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U.K. Movie Review: Public Enemies

Public Enemies DS 1 Sheet Movie Poster - Style A

Michael Mann’s latest action-packed, gripping and grown-up says Orlando Parfitt of IGN UK. Public Enemies gets 9 out of 10 stars. Go Johnny! Read on:

Director Michael Mann transposes his unique brand of character-driven cops and robbers action onto the John Dillinger myth. The result is something close to a 1930s version of his caper classic Heat, and also one of the best films of 2009.

Johnny Depp is the infamous, Robin Hood-like gangster John Dillinger, who terrorised Depression-era America with a spate of high profile bank robberies. Along for the ride were his now legendary crew, including Pretty Boy Floyd (Channing Tatum), Baby Face Nelson (Stephen Graham) and his beautiful sweetheart Billie (Marion Cotillard).

Naturally the fledgling FBI weren’t too happy about this state of affairs, with creepy Fed boss J. Edgar Hoover entrusting crack agent Melvin Purvis (Christian Bale) to take out the increasingly popular Dillinger.

What follows is essentially a series of brilliantly choreographed confrontations between Purvis and the Dillinger gang, with the two sides engaged in a variety shoot-outs, jail-breaks and all manner of other fisticuffs for much of the movie’s running time.

Its a deceptively straight-forward structure that dispenses with virtually all the clich├ęs associated with the gangster genre, and the 1930s setting in particular, and instead – shock horror – actually trusts the audience to use their brains a bit.

This isn’t a biopic of the famous gangster that takes us on an emotional journey through his life, with him reaching some epiphany, or meeting his deserved, hubristic comeuppance by the end.

Instead Mann presents the real-life protagonists like he does in virtually all his other movies; as ultra-skilled but emotionally damaged experts, driven purely by a sense of professionalism and ego; think De Niro’s thief in Heat, Cruise’s hitman in Collateral or both Sonny and Tubs in (the seriously underrated) Miami Vice.

How and why did Depp’s Dillinger get into robbing banks? Don’t expect Mann to tell you. He starts the film as a fully-formed and rather charming criminal, and remains so – always living in the moment – for the rest of the movie.

That’s not to say that Depp’s performance somehow fails to add depth or nuance to the character. Indeed he excels as the charismatic Dillinger, who is soemtimes distant, capable of turning on the charm at the drop of a hat, and almost always revelling in his celebrity.

He’s not a flamboyant Tony Montana or Al Capone-style archetype, but a real, living human being. Depp’s best work is towards the end of the movie, when he subtly shows Dillinger’s mask of professionalism and charm begin to slip as his circumstances become more desperate as his crew are whittled down.

Bale is given less to do as the taciturn Purvis, but still manages to turn in a subtle performance that is the polar-oppositie of his daft, shouty turn as John Connor in Terminator Salvation. Not a typical, heroic G-man, instead a character that is single-minded and ruthless, but also often decent and conflicted by the increasingly barbaric methods he must employ to get his man.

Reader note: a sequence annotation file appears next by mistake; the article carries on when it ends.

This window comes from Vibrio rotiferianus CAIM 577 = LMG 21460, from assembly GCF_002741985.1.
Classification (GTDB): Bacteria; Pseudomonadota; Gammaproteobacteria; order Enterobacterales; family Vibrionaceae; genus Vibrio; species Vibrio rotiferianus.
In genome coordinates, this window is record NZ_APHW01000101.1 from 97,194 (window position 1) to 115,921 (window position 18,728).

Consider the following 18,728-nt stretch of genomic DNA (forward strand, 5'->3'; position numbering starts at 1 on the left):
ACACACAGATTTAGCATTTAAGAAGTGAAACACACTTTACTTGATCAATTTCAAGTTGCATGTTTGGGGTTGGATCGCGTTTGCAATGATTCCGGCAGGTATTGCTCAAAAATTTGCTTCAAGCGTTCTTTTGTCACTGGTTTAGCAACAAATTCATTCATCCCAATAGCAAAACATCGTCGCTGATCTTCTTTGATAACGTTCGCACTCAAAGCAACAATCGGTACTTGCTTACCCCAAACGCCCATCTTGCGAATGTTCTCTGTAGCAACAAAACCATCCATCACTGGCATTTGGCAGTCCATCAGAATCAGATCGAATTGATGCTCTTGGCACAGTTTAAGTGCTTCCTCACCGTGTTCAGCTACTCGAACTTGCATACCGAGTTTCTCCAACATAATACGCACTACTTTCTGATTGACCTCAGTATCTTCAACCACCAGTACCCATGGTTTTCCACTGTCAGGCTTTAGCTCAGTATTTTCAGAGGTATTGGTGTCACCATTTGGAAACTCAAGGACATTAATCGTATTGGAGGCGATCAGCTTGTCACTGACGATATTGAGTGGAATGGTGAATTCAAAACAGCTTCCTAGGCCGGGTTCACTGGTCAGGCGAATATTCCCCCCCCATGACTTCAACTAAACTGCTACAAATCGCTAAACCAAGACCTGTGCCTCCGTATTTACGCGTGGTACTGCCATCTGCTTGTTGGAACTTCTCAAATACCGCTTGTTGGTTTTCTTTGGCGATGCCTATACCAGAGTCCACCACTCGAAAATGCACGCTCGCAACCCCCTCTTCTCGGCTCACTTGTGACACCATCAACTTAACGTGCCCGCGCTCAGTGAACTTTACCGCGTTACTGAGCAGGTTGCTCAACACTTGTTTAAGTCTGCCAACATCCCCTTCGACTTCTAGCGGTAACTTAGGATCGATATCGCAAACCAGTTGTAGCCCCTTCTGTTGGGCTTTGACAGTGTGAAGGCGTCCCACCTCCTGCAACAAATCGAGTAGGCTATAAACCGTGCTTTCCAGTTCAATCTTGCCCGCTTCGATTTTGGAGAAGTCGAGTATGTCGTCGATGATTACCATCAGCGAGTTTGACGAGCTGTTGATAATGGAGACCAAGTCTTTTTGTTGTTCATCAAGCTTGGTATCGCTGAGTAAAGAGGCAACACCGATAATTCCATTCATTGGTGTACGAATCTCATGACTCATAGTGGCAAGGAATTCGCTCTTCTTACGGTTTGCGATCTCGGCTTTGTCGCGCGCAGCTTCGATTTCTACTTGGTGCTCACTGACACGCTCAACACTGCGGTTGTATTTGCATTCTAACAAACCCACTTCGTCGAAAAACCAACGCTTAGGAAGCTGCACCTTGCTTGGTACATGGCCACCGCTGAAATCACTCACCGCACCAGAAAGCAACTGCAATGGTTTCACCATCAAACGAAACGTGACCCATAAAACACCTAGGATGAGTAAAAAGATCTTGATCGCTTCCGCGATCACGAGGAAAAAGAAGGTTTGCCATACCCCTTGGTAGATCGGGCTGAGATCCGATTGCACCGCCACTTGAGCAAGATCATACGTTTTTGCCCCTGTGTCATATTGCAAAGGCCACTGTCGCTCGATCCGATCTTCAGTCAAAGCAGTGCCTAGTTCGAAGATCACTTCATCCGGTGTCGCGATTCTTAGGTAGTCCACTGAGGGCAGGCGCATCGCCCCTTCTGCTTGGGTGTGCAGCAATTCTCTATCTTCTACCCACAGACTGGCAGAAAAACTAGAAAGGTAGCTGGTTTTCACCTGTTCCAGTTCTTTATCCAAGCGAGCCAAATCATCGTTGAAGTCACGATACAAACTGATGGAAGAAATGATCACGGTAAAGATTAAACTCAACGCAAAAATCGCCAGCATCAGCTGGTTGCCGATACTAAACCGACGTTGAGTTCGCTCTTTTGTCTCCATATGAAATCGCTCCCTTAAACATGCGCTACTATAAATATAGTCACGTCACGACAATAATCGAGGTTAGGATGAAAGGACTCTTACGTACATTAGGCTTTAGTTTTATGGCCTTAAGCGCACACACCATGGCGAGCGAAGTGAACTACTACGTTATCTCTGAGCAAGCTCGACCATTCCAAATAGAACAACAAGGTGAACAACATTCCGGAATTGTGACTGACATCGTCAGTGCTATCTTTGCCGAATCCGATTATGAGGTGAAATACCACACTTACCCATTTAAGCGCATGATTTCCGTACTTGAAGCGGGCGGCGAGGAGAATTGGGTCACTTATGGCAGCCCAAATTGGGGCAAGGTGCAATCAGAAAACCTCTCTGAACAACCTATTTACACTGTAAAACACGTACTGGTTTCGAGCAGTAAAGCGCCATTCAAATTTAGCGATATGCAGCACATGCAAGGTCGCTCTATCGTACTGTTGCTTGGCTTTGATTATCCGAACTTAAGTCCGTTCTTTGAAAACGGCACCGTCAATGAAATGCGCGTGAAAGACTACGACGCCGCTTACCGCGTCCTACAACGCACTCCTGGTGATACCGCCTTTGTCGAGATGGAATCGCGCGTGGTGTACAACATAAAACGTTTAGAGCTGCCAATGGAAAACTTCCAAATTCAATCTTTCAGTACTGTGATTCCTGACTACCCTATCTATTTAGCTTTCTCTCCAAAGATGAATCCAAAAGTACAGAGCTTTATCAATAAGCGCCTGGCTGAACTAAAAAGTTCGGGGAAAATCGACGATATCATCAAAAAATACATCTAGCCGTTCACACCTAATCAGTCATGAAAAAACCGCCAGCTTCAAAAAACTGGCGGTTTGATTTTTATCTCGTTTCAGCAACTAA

The supporting cast also turn in complex, rewarding performances, with Stephen Graham stealing every scene he’s in as the unhinged Baby Face Nelson (we’d love to see him given his own spin-off Origins movie.) Cotillard is beautiful and heartbreaking as Dillinger’s moll, with their relationship adding another layer of richness to the film.

It is Mann’s direction however that is the real star of Public Enemies. His unique-shooting style – filming much of the movie on super-high definition handheld cameras – manages to give the movie both an air of documentary-style realism, and yet also a strange, dreamy feel. It’s like watching a documentary crew follow Dillinger and his gang for a couple of years and sets the movie apart from the numerous other 1930s gangster pics.

What this shooting style also heightens however is the many, many action scenes. No-one shoots gunfights quite like Michael Mann. His swooping, ducking camerawork – usually in long takes – and brilliant use of thudding sound means the audience feel the impact of every bullet (in contrast to the chop-heavy, confusing cutting style of certain other top Hollywood directors).

Nonetheless Public Enemies is not that easy to watch at times. Don’t expect to enter the cinema and completely switch off your brain. Sometimes events can get a little confusing, with Mann bringing in supporting characters and sub-plots – such as scenes with Hoover and mafia don Frank Nitti – that often don’t get resolved or add to the central narrative.

However these elements inexorably enrich the movie, showing the wider world, the context of Dillinger’s existence and the changing nature of American crime and law enforcement during this period. Several viewings are essential to fully appreciate Public Enemies.

After the nonsensical, exhaustingly stupid Transformers: Revenge of the Fallen, and the humourless, characterless and forgettable Terminator Salvation, it’s refreshing to see some grown-up mainstream filmmaking during the summer months. Public Enemies, as with The Dark Knight last year, shows you can have star-driven action films that also deliver an emotional and visceral punch during blockbuster season.

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